Take the 2-minute tour ×
Physics Stack Exchange is a question and answer site for active researchers, academics and students of physics. It's 100% free, no registration required.

I've read that free neutrons decay into a proton, electron and neutrino with an average lifespan of about 15 minutes. Is there anything physically different about a neutron that has existed for 14 minutes and one that has only existed for one minute? Does a random outside event trigger the decay or is something internally in the neutron slowly falling apart?

share|improve this question
    
If you like this question you may also enjoy reading this post. –  Qmechanic Aug 7 '12 at 13:12
add comment

3 Answers 3

  1. Neutron decays into a proton, electron and electron anti-neutrino. Not only electric charge but also (electronic) lepton number has to be conserved (I'm not very sure in this statement). In short: you start and have to finish with 1 matter particle (anti-matter counts as -1).

  2. Mean time $\neq$ half-life. More on wikipedia.

  3. Physically there is no difference between a 14 minutes old neutron and a fresh neutron. Both will eventually decay. If you would observed a neutron for 14 minutes and then started observing another one, the older one would most probably decayed first. If you would started observing two neutrons after 14 minutes, both would decay with same probability. Why? Because neutrons are indistinguishable. You can't tell which is older. Basically, neutrons don't get older with time. Also decay is purely random and doesn't depend on neutron's past.

    The opposite is for humans. Of course an 80 years old person will die first with much greater probability then a child. But what can you say about two human beings, if you wouldn't know anything about them?

  4. There is no trigger for decay. Internal nor external. But there are physical reasons for decay, of course. One of them is, that neutrons are slightly heavier than protons and therefore decays to lower energy state ($E=mc^2$). Why are neutrons heavier, I don't know. But there are reasons for that, too. And this is not because $u$ and $d$ quarks have different weight. Quarks mass is only a small part of neutron and proton mass

share|improve this answer
    
Thank you for pointing out that mean lifetime and half-life are not the same. –  AdamRedwine Aug 7 '12 at 13:28
    
"If you would observed a neutron for 14 minutes and then started observing another one, the older one would most probably decayed first." Not sure what you mean here. The rest looks good though, including lepton number conservation. –  Chris White Aug 8 '12 at 9:16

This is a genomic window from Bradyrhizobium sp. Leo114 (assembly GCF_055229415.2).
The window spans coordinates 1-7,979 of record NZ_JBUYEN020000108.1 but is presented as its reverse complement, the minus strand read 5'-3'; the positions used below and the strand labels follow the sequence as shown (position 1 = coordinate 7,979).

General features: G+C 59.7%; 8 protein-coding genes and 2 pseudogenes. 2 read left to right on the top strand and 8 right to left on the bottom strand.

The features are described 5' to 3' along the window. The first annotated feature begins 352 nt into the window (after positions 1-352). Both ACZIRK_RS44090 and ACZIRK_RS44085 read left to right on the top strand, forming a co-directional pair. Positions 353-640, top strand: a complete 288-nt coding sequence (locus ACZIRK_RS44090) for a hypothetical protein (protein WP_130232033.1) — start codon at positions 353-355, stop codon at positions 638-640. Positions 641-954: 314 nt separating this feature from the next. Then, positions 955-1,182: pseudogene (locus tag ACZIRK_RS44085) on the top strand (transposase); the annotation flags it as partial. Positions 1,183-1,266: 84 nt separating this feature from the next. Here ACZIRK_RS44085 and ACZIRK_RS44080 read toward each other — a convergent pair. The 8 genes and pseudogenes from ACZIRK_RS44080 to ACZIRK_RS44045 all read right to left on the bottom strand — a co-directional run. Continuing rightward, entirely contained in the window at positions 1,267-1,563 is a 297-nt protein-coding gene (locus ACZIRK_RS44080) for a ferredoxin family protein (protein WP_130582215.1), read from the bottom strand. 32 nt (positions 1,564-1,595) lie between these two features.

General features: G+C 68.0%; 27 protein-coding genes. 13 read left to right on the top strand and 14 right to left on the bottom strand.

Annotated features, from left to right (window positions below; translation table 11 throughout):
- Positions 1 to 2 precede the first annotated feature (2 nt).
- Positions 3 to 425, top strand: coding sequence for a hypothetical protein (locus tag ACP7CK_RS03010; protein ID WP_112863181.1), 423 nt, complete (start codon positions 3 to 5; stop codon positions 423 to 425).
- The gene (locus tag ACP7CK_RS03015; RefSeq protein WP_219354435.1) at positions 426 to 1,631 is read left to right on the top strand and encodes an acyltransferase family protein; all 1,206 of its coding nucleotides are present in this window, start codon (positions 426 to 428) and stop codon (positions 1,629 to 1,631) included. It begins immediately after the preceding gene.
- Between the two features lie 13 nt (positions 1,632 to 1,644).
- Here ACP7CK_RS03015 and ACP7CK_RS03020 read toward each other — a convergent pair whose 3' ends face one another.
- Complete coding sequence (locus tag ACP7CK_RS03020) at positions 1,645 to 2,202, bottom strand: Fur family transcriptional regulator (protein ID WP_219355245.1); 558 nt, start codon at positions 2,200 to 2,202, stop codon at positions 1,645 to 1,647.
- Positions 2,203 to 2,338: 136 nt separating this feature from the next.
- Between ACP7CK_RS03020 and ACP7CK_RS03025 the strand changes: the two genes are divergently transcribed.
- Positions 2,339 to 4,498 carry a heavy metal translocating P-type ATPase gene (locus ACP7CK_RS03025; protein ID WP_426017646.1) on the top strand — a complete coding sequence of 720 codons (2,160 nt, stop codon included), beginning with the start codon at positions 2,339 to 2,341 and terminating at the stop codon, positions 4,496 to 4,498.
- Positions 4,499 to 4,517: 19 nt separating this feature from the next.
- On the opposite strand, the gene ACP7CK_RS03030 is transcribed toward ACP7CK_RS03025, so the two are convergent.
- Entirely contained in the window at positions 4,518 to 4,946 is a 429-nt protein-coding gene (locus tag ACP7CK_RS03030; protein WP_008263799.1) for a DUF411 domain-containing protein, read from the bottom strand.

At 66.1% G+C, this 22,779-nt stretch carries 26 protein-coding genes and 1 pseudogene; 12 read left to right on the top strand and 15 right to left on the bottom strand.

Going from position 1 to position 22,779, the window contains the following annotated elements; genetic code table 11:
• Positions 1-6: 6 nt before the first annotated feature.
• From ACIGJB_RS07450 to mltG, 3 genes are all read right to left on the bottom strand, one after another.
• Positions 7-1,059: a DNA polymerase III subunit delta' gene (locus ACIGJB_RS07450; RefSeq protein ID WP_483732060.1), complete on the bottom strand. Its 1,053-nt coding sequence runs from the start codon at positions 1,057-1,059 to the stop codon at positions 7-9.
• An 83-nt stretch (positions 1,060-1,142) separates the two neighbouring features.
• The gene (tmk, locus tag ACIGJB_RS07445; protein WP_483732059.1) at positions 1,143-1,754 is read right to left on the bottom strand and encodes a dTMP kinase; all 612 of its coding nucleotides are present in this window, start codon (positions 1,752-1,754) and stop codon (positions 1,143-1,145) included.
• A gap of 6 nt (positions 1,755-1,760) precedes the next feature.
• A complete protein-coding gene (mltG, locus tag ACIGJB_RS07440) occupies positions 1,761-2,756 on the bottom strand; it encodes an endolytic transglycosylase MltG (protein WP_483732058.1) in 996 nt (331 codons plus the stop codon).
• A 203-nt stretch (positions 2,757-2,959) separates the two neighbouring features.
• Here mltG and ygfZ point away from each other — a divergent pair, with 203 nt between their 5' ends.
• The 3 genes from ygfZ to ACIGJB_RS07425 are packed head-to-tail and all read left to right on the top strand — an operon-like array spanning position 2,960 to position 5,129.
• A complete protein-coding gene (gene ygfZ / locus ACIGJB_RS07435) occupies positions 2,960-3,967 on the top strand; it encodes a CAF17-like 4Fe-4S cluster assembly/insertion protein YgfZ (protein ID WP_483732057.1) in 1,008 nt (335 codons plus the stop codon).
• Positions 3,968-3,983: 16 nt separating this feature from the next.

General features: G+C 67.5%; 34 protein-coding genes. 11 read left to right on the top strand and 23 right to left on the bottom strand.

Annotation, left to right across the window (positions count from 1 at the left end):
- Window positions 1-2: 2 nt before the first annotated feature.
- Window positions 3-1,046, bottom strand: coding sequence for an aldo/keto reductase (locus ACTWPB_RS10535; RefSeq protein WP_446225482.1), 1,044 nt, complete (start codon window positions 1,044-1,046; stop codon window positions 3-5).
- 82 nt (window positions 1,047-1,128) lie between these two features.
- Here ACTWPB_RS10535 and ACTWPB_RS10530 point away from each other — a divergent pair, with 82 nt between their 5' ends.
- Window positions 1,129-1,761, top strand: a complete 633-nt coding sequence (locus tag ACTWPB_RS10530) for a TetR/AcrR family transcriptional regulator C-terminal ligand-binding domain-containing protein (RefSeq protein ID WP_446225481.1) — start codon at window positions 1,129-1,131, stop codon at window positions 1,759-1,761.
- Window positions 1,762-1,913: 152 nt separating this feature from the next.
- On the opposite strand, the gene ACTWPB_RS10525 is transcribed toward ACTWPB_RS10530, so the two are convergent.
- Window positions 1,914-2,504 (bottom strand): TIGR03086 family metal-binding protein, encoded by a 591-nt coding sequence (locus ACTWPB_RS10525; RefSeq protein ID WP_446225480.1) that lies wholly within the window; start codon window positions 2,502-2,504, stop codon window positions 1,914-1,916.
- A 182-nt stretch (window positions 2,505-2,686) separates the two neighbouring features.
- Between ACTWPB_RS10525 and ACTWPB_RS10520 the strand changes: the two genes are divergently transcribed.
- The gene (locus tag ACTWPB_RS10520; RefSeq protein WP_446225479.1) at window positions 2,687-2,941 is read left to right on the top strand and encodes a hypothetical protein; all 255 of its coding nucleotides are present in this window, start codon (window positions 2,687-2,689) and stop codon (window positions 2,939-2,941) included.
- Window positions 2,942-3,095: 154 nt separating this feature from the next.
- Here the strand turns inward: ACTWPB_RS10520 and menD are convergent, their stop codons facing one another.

add comment

The quantum mechanical description of the process gives you probabilities for all possible events and the 15 minutes happen to be the mean life time for this process. It's random and you don't have a guarantee for anything, except that the average result will converge against the propability distribution if you let many neutrons decay. There is "no need to talk about something internally happening" in a different way to end up with the two different possibilities of 14 and 15 minutes. And there is nothing really different between the neutron which decays after 14 minutes and the neutron which decays after 15 minutes aprart from the latter decaying 1 minute later.

share|improve this answer
    
Downvote because you did not look up the actual half-life of neutrons and because your discussion of probability is not written to the level of understanding demonstrated by the OP. –  AdamRedwine Aug 7 '12 at 12:22
    
@AdamRedwine: Thanks Adam. As a matter of fact I did both, I took a look at OPs profile and I checked the wiki article where they claim While bound neutrons in stable nuclei are stable, free neutrons are unstable; they undergo beta decay with a mean lifetime of just under 15 minutes (881.5±1.5 s). –  NikolajK Aug 7 '12 at 12:27
    
I'll remove the downvote because of the link. I still think the language and explaination needs clearing up. –  AdamRedwine Aug 7 '12 at 12:51
    
@AdamRedwine: You're welcome to edit it if it's too complicated. –  NikolajK Aug 7 '12 at 13:02
add comment

I think you are misunderstanding what is meant by a half-life. When you start describing quantum mechanics (and nuclear decay is a fundamentally quantum mechanical event) you have to incorporate statistics. A half-life is the amount of time in which, on average, half of a large number of identical specimen will have decayed. When someone says the half-life of a neutron is 10.4 minutes, what they mean is, given any random neutron, if you wait for 10.4 minutes, there is a 50% chance that the neutron will have decayed during that time.

share|improve this answer
add comment

Your Answer

 
discard

By posting your answer, you agree to the privacy policy and terms of service.

Not the answer you're looking for? Browse other questions tagged or ask your own question.